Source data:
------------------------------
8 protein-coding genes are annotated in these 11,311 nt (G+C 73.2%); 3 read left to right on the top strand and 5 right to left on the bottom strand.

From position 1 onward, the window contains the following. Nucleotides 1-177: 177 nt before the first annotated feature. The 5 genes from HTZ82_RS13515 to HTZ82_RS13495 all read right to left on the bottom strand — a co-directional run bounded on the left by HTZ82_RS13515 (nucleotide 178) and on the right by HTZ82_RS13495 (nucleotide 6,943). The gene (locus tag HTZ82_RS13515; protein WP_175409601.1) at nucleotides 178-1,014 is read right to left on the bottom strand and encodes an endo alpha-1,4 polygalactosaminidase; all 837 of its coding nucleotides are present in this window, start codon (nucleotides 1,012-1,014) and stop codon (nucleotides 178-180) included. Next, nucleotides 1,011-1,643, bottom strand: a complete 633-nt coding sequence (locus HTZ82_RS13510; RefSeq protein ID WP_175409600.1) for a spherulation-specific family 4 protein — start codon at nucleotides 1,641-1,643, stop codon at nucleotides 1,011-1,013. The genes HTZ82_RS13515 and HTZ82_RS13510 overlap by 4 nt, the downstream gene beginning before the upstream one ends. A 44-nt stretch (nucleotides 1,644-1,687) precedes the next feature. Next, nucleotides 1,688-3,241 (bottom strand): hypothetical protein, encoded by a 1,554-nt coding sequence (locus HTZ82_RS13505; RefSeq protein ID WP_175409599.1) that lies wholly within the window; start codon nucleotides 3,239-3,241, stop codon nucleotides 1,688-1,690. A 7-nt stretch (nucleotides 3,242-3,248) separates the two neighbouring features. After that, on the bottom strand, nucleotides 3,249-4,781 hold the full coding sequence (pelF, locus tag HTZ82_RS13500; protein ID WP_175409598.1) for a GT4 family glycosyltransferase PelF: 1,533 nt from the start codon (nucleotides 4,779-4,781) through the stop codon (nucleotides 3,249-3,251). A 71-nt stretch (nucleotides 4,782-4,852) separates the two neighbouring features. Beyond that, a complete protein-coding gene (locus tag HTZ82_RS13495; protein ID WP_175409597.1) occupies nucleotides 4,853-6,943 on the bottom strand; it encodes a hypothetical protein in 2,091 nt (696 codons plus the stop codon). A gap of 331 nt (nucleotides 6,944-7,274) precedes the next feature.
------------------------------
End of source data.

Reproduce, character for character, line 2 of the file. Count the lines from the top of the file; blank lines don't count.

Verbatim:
From position 1 onward, the window contains the following. Nucleotides 1-177: 177 nt before the first annotated feature. The 5 genes from HTZ82_RS13515 to HTZ82_RS13495 all read right to left on the bottom strand — a co-directional run bounded on the left by HTZ82_RS13515 (nucleotide 178) and on the right by HTZ82_RS13495 (nucleotide 6,943). The gene (locus tag HTZ82_RS13515; protein WP_175409601.1) at nucleotides 178-1,014 is read right to left on the bottom strand and encodes an endo alpha-1,4 polygalactosaminidase; all 837 of its coding nucleotides are present in this window, start codon (nucleotides 1,012-1,014) and stop codon (nucleotides 178-180) included. Next, nucleotides 1,011-1,643, bottom strand: a complete 633-nt coding sequence (locus HTZ82_RS13510; RefSeq protein ID WP_175409600.1) for a spherulation-specific family 4 protein — start codon at nucleotides 1,641-1,643, stop codon at nucleotides 1,011-1,013. The genes HTZ82_RS13515 and HTZ82_RS13510 overlap by 4 nt, the downstream gene beginning before the upstream one ends. A 44-nt stretch (nucleotides 1,644-1,687) precedes the next feature. Next, nucleotides 1,688-3,241 (bottom strand): hypothetical protein, encoded by a 1,554-nt coding sequence (locus HTZ82_RS13505; RefSeq protein ID WP_175409599.1) that lies wholly within the window; start codon nucleotides 3,239-3,241, stop codon nucleotides 1,688-1,690. A 7-nt stretch (nucleotides 3,242-3,248) separates the two neighbouring features. After that, on the bottom strand, nucleotides 3,249-4,781 hold the full coding sequence (pelF, locus tag HTZ82_RS13500; protein ID WP_175409598.1) for a GT4 family glycosyltransferase PelF: 1,533 nt from the start codon (nucleotides 4,779-4,781) through the stop codon (nucleotides 3,249-3,251). A 71-nt stretch (nucleotides 4,782-4,852) separates the two neighbouring features. Beyond that, a complete protein-coding gene (locus tag HTZ82_RS13495; protein ID WP_175409597.1) occupies nucleotides 4,853-6,943 on the bottom strand; it encodes a hypothetical protein in 2,091 nt (696 codons plus the stop codon). A gap of 331 nt (nucleotides 6,944-7,274) precedes the next feature.